These are your original recordings. You’re not just some new-jack mixing engineer trying to spice up a classic album, so you have real perspective on these sessions. Given that, when you pulled the tapes, and started looking at them as soon-to-be 5.1 mixes, did you rediscover anything about the recordings that floored you?
Given the limited tools we had to work with, there were actually quite a few things that impressed me. And I was also incredibly depressed by other things. I’m proud these recordings still impart a certain beauty. To me, they sound pretty and sweet. It could get raw and rocking, but this sweetness still came across and held true. There were so many variables that made it all work, and you can never, ever go back. I’m not 19 anymore. I hear differently. I was eating different food, breathing different air, and recording differently.

In what ways were you recording differently?
One noteworthy technique was that I came up with a different way of tape delaying the Sunset Sound echo chamber. I had a three-track Ampex 200 machine that could handle 14" reels. It was able to provide separate record and playback equalization from the input to the output, so you could basically EQ the machine for your sound. There were NAB, CCIR, and AME equalization curves. It was a type of noise reduction, if you will. I remember using the AME EQ on the record side to put in more highs, then playing it back with the NAB curve to take out highs and reduce tape hiss. This would put a rise in the EQ curve in the chamber. Then, I would delay the output of the chamber — not the input. Nobody else was doing this that I know of, and it’s a special sound.

Tell us how you recorded John Densmore’s drums.
There were only three mics on the drums at any one time: a Sony C37 overhead at just about forehead level; another C37, flipped out of phase, underneath the snare drum; and an Altec Salt Shaker dynamic mic — the kind they used to use for announcements in airports — for the kick. And we didn’t record with an outer drum head — which was why the kick had that real “pop” to it. That was it. Sometimes, I would put a Telefunken U47 about six to eight feet back from the kit in the room, and add some heavy compression to open up the sound. I also set up the drums against the far brick wall, because I liked the reflection of the drums coming back into the overhead mic — it added a real liveness to his sound.

What was the room like?
The room at Sunset Sound had concrete floors with asphalt tile, brick walls, and plasterboard ceilings that were three or four inches thick. That place was hard. It sounded hard. You could hurt yourself in there, and you can hear that come through in the recordings. The room influenced the sound enormously. I remember being at the old Record Plant, and doing a session in Studio B where Stevie Wonder had done “Living in the City.” I set up the drums in there, set up my mics, and when the track came over the monitors, I said, “My God, that’s the same sound!” Even though I was using my choice of mics, that studio had a very distinct sound to it. It blew me away.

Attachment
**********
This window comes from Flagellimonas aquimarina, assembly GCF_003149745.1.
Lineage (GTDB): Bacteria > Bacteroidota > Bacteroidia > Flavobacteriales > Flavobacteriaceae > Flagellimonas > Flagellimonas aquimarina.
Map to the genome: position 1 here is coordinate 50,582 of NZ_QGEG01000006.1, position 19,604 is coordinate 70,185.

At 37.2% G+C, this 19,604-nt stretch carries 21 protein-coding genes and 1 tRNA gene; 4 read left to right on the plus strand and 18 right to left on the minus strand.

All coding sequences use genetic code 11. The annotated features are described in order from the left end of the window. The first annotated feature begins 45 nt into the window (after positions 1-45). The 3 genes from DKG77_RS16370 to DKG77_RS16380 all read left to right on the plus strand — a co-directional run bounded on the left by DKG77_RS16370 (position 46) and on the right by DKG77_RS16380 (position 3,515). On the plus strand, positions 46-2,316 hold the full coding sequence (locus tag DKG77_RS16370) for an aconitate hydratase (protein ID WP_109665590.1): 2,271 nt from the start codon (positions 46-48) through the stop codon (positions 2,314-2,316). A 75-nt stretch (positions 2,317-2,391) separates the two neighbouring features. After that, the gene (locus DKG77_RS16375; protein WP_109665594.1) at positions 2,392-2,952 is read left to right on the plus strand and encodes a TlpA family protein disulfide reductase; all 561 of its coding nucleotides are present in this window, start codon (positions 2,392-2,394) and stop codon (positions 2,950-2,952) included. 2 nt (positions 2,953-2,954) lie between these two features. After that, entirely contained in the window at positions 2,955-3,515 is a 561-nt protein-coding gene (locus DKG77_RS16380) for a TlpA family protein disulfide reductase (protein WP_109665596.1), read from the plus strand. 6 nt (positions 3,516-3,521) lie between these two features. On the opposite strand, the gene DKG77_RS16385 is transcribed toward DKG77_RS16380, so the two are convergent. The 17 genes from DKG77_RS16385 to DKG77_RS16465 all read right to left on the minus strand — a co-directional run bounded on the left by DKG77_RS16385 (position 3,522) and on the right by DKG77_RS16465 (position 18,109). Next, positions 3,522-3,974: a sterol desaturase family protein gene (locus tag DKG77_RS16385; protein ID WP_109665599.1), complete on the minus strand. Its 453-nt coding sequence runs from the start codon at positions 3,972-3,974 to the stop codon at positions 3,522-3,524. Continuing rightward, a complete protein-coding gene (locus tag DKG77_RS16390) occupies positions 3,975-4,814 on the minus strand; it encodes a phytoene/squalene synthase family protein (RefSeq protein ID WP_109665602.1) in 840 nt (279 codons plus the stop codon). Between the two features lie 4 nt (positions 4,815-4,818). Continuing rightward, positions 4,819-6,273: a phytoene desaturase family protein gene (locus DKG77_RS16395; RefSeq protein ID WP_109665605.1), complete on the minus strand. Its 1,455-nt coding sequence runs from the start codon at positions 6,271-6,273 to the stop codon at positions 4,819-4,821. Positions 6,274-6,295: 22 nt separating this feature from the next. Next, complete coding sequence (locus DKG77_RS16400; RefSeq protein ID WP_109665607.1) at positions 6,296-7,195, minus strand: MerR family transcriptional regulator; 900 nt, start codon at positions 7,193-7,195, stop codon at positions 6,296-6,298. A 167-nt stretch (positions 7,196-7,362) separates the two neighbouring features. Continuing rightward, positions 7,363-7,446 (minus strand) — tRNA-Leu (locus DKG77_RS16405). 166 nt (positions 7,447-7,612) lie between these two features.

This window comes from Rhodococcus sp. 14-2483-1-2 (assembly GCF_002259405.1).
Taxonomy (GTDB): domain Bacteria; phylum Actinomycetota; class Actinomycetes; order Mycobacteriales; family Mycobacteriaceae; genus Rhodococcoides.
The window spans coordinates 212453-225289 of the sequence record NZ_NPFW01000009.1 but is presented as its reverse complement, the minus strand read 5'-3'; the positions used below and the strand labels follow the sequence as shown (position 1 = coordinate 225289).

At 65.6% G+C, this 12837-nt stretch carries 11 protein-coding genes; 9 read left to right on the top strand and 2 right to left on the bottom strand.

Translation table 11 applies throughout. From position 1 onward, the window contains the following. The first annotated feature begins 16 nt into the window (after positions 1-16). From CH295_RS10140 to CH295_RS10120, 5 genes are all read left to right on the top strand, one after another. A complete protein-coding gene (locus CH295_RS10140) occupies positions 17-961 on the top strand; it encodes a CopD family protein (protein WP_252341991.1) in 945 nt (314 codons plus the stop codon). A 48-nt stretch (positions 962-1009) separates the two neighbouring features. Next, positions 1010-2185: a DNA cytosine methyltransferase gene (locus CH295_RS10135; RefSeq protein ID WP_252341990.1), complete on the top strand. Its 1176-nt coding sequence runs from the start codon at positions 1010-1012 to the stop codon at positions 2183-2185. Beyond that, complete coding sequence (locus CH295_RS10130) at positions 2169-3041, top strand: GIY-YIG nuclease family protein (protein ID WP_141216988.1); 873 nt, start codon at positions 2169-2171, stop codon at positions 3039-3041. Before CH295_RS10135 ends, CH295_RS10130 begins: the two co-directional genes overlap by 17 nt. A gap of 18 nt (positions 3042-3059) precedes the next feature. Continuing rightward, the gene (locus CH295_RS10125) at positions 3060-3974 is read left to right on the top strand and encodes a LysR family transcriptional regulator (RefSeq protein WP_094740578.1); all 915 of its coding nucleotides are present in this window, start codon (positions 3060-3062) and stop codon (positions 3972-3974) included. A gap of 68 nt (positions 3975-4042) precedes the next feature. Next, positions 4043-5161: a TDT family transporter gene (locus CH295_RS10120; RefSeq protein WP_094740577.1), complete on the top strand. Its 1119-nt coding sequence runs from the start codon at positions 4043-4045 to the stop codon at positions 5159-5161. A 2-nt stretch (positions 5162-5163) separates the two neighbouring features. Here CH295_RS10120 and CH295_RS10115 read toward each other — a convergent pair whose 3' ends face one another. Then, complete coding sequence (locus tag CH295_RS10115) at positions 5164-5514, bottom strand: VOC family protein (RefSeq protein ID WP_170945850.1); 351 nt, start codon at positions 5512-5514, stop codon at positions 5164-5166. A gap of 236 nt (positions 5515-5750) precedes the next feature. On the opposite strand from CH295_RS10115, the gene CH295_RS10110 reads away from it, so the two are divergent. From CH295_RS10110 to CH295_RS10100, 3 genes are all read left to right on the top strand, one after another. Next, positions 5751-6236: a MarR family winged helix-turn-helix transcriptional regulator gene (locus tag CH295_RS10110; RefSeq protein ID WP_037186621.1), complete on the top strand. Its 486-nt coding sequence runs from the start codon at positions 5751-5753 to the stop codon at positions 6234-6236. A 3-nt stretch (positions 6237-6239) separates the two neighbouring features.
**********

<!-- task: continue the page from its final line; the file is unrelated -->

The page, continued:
What did you use for Jim Morrison’s vocals?
A Neumann U47 — which has pretty much always been my favorite vocal mic. And yes, for Strange Days, we didn’t use any pop filters. I hate them, because I can hear them. Jim was very controlled, so a light compression when he screamed into the mic was all it took to keep him sounding even. In those days, it was very common to have technical recording information on the back of the albums. They would list, “Trumpets: U47” and the like. So I would listen to the records, hear those sounds, and, then when I got back to the studio, I’d try out the mics. I’d say to myself, “Wow, it does have that sound character. That’s cool. I’m going to use it!”

How did you mic Robby Krieger’s guitar?
I used the U47 right up on the grille of his amp. I didn’t know any better! Same for Ray Manzarek’s organ — a Vox Continental — though we always ran the piano bass through a direct box. [Editor’s note: The bass was a Fender Rhodes keyboard bass, which, according to Manzarek, sounded too “blown out” on record. So, starting with Strange Days, the Doors used various electric bassists including Doug Lubahn, Ray Neapolitan, Harvey Brooks, Jerry Scheff, and guitarist Lonnie Mack.] For the acoustic guitar tracks, we would just put one of the C37s back a foot or so from the body of his acoustic — which just sounded huge. He absolutely loved the sound of them.

What was it like mixing those albums the first time around?